Okay, this is the first and last post with a French title. I promise! (
maybe one can only hope wouldn’t rule it out?). Fall is in the air, folks. Don’t worry! I’m not going to go all sissy, sappy, American-Beauty-oh-the-electricity-in-the-air-can’t-you-see-it-in-the-plastic-bag on you. I do want to talk about autumn, though.
If you’re from Texas, “fall” doesn’t really mean anything to you. It means that less painful time between sweltering and sort of cold and leafless. I have to tell you, though, these New Englanders have got something on us when it comes to autumn. (If you’re scratching your heads, silly Texans, fall = autumn, that mythical season between summer and summer, where Hocus Pocus takes place.)
First of all, it is far more colorful than you can imagine. Literally, the trees are flames. People GO APPLE PICKING, and there are pumpkin patches where the pumpkins are still attached to the ground. By stems and roots and stuff. Let that wash over you. Now remember your sad Halloween costume from Target. Okay, sorry about that last part.
Secondly, fall is much shorter than you imagine–the leafy part anyway. As soon as the early leaves begin to go, you feel the bittersweet brevity of it. Already, leaves are swirling around your feet and the oaks haven’t even turned. It’s the season of nostalgia. I said I wasn’t going to get sappy (ha, sap, trees, get it?), so I’ll stop there.
Of course, I’ve only been here for one year, but when I asked a local about the general trajectory of the season, his response was, “I’m not really a big foliage guy.”
Most importantly, there’s Oktoberfest(s) in fall. I was at the Harpoon Oktoberfest this past weekend.
It was shiny inside, and I had never been surrounded by so much beer at once. Outside, it was a madhouse. There was a river of rain runoff mixed with beer. Literally, beer was pooling on the ground. I’ll spare you those photos. And they had this guy! He played till the cows came home–where did they find this band?
Veggie ‘n’ Parmesan Dumplin’ Soup
1 Tablespoon olive oil
½ white onion, diced
1 clove garlic, minced
1 bay leaf, dried
1 cup cherry tomatoes, sliced lengthwise
1 cup fresh green beans, ends snapped off, sliced in 1-inch pieces
4 cups baby kale, no prep necessary (grown up kale works in a pinch, just cook it longer and make sure you remove the huge stalks, or sub spinach)
6 cups vegetable broth (I like I thought of broth in my soup–as little as 4 cups could work)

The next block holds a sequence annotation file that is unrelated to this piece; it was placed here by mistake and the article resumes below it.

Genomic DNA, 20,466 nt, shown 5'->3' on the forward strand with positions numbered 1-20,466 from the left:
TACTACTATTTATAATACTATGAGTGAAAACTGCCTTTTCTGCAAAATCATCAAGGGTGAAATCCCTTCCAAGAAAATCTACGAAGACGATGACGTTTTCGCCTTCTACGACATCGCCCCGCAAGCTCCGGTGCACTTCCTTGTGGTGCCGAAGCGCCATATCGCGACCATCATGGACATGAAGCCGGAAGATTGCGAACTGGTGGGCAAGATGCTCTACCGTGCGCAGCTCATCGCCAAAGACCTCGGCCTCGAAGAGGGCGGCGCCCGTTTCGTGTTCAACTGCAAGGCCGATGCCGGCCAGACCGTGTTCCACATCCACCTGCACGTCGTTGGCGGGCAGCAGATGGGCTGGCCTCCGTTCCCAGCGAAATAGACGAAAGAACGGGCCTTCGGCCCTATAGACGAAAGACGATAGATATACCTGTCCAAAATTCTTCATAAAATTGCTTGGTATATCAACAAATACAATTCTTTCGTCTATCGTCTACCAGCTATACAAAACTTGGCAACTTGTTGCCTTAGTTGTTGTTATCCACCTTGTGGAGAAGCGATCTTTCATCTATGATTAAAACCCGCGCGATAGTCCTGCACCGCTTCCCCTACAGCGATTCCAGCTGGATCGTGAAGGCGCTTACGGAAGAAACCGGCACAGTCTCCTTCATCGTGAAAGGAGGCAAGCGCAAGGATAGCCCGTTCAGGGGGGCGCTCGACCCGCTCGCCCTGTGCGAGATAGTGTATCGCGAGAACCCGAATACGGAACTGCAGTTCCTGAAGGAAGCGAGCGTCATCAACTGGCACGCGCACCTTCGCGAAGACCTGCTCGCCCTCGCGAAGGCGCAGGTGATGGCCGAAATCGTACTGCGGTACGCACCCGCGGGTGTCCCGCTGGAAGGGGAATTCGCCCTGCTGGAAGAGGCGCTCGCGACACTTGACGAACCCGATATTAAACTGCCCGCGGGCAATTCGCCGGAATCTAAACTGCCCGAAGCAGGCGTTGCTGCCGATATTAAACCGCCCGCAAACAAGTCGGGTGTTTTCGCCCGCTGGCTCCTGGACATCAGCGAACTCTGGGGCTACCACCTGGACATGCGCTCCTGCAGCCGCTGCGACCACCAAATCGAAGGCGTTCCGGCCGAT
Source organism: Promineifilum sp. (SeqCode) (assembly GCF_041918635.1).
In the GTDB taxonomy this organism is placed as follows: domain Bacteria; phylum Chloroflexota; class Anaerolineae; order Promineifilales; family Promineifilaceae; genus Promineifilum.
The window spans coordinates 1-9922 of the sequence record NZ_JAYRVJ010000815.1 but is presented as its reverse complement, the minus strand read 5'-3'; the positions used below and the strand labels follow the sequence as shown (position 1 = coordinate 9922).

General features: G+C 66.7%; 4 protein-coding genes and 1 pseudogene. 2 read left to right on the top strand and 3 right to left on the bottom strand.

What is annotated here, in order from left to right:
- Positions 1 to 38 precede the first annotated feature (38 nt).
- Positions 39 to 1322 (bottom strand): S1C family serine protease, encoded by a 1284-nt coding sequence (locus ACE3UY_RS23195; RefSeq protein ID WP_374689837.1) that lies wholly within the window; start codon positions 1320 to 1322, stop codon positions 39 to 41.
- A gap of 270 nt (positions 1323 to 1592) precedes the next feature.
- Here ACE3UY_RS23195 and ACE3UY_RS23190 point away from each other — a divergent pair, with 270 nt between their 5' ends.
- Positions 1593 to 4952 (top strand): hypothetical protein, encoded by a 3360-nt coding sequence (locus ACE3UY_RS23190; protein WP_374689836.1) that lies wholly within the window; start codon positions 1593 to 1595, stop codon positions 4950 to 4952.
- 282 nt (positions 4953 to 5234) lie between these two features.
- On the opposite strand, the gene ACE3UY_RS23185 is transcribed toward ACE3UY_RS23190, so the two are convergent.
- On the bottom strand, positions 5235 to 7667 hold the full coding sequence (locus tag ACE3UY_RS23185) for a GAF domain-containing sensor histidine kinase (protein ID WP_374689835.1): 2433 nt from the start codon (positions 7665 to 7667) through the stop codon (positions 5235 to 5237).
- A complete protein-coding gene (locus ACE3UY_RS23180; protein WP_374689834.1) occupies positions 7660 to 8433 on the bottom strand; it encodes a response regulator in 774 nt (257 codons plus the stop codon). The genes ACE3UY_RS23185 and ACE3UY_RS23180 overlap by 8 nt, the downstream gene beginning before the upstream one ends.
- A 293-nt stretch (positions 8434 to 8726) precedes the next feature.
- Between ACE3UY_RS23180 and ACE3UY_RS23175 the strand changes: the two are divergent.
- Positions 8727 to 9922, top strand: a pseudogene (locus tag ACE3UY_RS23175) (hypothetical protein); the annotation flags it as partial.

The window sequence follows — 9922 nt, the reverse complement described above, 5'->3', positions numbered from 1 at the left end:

5 fresh basil leaves, julienned (that means sliced in skinny ribbons–do it your way, beauty is in the eye of the beholder?)Dumplings
2 cups self-rising flour (look, just do it and thank me later)
½ cup grated parmesan
½ teaspoon fresh-cracked pepper
¾ cups milkGarnish
Olive Oil1. Heat olive oil in a Dutch oven or other heavy soup pot.
2. Sauté onion until translucent and sweaty (about 3 minutes). Add garlic, cook for one more minute. Add green beans. Cook for 3 more minutes until a lovely bright green.
3. Pour in broth. Add bay leaf. Bring to simmer. Let alone for a while.
4. Make dumpling batter. Mix cheese, flour, and pepper in a medium mixing bowl (give yourself room to stir). Pour in milk and whip as vigorously as possible with a large metal spoon. It should grow smooth eventually (smoother than the photo). If it is too dry, add more milk, but be careful. It should be extremely sticky — like, it shouldn’t come off the spoon without your finger, and it should not really come off your finger without soap and water. It’s really just trial and error with these. If the first one sucks, change up the batter.
5. Back to the soup. Add kale and tomato halves. Cook for another 3 minutes.
6. Dumpling time! With the soup at a high boil, drop little walnut-sized dumpling blobs into the soup. They should flower and swell up to almost double their size. If the whole top of the soup is covered with dumplings and you aren’t finished dropping them in, then save the rest of the batter for later. Let the dumplings cook for about 3 minutes at a high, rolling boil. If your water temperature goes down too much, you’ll need to cook longer.
Tips: Make one dumpling first, taste it, and then consider your batter. If you aren’t sure if the dumplings are done, break one in half. The inside should be fluffly like a cloud…well, like a biscuit.
To serve, put 3-4 dumplings in each bowl, depending on zeal for dumplings, and pour soup in. Squeeze with a lemon wedge and drizzle with olive oil (olive oil puddles! yum!).
They don’t recognize dumplins up here, kids, but don’t worry, I’m-a learn ‘em some knowledge. 🙂
And a song: